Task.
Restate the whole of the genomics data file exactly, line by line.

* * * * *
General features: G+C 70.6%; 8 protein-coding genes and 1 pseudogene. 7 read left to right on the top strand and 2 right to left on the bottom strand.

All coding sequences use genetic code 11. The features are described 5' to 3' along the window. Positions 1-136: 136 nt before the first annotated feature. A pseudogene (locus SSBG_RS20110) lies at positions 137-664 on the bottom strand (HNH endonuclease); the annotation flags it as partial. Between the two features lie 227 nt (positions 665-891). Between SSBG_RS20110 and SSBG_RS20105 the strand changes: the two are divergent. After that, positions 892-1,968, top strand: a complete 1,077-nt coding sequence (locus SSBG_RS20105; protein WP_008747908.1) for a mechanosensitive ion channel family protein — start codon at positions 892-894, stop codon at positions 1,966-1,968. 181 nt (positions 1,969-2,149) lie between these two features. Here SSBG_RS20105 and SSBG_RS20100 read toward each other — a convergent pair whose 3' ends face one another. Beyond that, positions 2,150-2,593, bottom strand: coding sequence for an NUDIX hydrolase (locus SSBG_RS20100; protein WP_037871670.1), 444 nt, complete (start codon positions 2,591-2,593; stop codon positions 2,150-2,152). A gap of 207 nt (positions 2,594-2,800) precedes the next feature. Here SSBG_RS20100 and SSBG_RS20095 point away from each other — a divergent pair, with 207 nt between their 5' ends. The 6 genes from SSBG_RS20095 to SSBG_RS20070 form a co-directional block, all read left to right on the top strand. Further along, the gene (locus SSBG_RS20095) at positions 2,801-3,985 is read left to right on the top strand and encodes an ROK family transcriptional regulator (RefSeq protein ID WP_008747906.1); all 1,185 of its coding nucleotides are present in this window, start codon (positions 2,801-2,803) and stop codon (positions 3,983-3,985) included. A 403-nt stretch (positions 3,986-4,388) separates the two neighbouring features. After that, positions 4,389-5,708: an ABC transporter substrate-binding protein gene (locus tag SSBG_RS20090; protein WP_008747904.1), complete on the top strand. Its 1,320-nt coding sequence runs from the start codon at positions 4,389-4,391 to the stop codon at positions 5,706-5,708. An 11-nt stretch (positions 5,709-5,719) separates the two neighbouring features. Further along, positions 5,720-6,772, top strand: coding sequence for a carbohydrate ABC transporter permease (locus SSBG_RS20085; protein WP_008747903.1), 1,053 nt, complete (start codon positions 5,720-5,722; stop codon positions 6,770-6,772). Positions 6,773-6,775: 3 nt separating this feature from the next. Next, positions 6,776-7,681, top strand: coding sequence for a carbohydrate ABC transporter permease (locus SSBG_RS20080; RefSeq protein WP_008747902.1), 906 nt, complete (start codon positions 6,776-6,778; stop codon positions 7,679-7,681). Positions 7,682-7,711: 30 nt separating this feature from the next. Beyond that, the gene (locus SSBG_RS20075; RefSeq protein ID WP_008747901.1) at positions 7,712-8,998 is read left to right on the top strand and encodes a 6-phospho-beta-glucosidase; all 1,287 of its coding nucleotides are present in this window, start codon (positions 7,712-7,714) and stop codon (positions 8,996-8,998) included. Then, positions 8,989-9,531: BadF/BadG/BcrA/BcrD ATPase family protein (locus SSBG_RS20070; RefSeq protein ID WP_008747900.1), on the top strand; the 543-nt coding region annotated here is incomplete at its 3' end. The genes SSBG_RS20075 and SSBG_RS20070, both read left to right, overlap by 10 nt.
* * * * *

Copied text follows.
General features: G+C 70.6%; 8 protein-coding genes and 1 pseudogene. 7 read left to right on the top strand and 2 right to left on the bottom strand.

All coding sequences use genetic code 11. The features are described 5' to 3' along the window. Positions 1-136: 136 nt before the first annotated feature. A pseudogene (locus SSBG_RS20110) lies at positions 137-664 on the bottom strand (HNH endonuclease); the annotation flags it as partial. Between the two features lie 227 nt (positions 665-891). Between SSBG_RS20110 and SSBG_RS20105 the strand changes: the two are divergent. After that, positions 892-1,968, top strand: a complete 1,077-nt coding sequence (locus SSBG_RS20105; protein WP_008747908.1) for a mechanosensitive ion channel family protein — start codon at positions 892-894, stop codon at positions 1,966-1,968. 181 nt (positions 1,969-2,149) lie between these two features. Here SSBG_RS20105 and SSBG_RS20100 read toward each other — a convergent pair whose 3' ends face one another. Beyond that, positions 2,150-2,593, bottom strand: coding sequence for an NUDIX hydrolase (locus SSBG_RS20100; protein WP_037871670.1), 444 nt, complete (start codon positions 2,591-2,593; stop codon positions 2,150-2,152). A gap of 207 nt (positions 2,594-2,800) precedes the next feature. Here SSBG_RS20100 and SSBG_RS20095 point away from each other — a divergent pair, with 207 nt between their 5' ends. The 6 genes from SSBG_RS20095 to SSBG_RS20070 form a co-directional block, all read left to right on the top strand. Further along, the gene (locus SSBG_RS20095) at positions 2,801-3,985 is read left to right on the top strand and encodes an ROK family transcriptional regulator (RefSeq protein ID WP_008747906.1); all 1,185 of its coding nucleotides are present in this window, start codon (positions 2,801-2,803) and stop codon (positions 3,983-3,985) included. A 403-nt stretch (positions 3,986-4,388) separates the two neighbouring features. After that, positions 4,389-5,708: an ABC transporter substrate-binding protein gene (locus tag SSBG_RS20090; protein WP_008747904.1), complete on the top strand. Its 1,320-nt coding sequence runs from the start codon at positions 4,389-4,391 to the stop codon at positions 5,706-5,708. An 11-nt stretch (positions 5,709-5,719) separates the two neighbouring features. Further along, positions 5,720-6,772, top strand: coding sequence for a carbohydrate ABC transporter permease (locus SSBG_RS20085; protein WP_008747903.1), 1,053 nt, complete (start codon positions 5,720-5,722; stop codon positions 6,770-6,772). Positions 6,773-6,775: 3 nt separating this feature from the next. Next, positions 6,776-7,681, top strand: coding sequence for a carbohydrate ABC transporter permease (locus SSBG_RS20080; RefSeq protein WP_008747902.1), 906 nt, complete (start codon positions 6,776-6,778; stop codon positions 7,679-7,681). Positions 7,682-7,711: 30 nt separating this feature from the next. Beyond that, the gene (locus SSBG_RS20075; RefSeq protein ID WP_008747901.1) at positions 7,712-8,998 is read left to right on the top strand and encodes a 6-phospho-beta-glucosidase; all 1,287 of its coding nucleotides are present in this window, start codon (positions 7,712-7,714) and stop codon (positions 8,996-8,998) included. Then, positions 8,989-9,531: BadF/BadG/BcrA/BcrD ATPase family protein (locus SSBG_RS20070; RefSeq protein ID WP_008747900.1), on the top strand; the 543-nt coding region annotated here is incomplete at its 3' end. The genes SSBG_RS20075 and SSBG_RS20070, both read left to right, overlap by 10 nt.